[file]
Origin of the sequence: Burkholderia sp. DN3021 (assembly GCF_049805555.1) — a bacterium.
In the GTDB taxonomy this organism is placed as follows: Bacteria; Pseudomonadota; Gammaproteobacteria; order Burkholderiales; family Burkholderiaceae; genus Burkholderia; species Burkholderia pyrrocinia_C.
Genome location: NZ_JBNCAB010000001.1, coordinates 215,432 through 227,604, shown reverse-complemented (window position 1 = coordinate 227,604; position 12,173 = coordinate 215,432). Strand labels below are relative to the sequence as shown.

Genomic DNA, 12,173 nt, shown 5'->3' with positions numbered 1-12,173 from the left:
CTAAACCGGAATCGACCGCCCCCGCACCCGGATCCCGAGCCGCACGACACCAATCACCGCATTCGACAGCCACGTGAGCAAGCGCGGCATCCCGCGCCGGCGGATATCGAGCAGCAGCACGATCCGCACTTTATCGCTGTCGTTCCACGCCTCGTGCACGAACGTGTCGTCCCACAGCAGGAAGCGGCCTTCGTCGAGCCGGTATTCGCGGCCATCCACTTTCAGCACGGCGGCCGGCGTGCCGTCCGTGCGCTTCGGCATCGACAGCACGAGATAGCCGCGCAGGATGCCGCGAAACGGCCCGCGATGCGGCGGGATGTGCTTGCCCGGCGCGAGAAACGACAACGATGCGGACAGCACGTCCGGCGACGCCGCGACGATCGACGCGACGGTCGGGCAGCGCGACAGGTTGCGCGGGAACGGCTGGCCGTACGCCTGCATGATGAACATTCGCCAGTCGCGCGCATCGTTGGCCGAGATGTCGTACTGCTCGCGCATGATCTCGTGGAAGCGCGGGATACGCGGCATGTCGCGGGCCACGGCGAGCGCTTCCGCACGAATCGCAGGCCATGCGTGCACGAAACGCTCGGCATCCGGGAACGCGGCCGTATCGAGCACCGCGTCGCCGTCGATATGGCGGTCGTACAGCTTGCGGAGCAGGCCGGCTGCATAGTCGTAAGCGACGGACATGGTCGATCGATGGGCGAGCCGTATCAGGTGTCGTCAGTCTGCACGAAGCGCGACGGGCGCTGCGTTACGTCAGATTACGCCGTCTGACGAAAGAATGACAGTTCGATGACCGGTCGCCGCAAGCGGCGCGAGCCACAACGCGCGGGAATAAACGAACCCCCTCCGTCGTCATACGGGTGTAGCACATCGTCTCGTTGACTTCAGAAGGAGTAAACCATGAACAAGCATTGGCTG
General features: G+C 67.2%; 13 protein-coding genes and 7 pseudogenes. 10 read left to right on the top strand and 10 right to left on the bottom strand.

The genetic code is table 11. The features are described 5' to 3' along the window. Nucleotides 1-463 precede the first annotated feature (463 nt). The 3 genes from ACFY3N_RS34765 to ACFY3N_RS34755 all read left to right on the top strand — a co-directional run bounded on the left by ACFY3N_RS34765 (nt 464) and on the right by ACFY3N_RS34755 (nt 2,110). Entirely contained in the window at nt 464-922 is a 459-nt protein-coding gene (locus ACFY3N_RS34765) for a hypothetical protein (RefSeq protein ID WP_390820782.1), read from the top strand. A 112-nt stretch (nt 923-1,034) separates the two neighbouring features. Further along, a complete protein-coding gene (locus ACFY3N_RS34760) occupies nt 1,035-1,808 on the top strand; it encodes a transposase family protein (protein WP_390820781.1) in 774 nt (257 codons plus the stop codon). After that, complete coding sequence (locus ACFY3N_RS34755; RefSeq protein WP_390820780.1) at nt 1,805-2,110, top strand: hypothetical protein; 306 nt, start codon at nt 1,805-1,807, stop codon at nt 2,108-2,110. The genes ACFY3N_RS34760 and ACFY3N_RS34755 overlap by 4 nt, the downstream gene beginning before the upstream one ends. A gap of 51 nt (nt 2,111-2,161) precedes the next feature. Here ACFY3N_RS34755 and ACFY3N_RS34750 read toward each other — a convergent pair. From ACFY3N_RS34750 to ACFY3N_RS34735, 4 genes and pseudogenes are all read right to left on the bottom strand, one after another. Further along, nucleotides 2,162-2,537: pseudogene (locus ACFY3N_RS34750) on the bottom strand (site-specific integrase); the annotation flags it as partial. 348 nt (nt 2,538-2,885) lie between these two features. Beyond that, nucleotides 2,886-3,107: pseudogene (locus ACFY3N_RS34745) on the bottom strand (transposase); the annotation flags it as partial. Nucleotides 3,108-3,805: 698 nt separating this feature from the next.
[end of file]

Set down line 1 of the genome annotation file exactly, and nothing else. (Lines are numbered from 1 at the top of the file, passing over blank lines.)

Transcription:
Origin of the sequence: Burkholderia sp. DN3021 (assembly GCF_049805555.1) — a bacterium.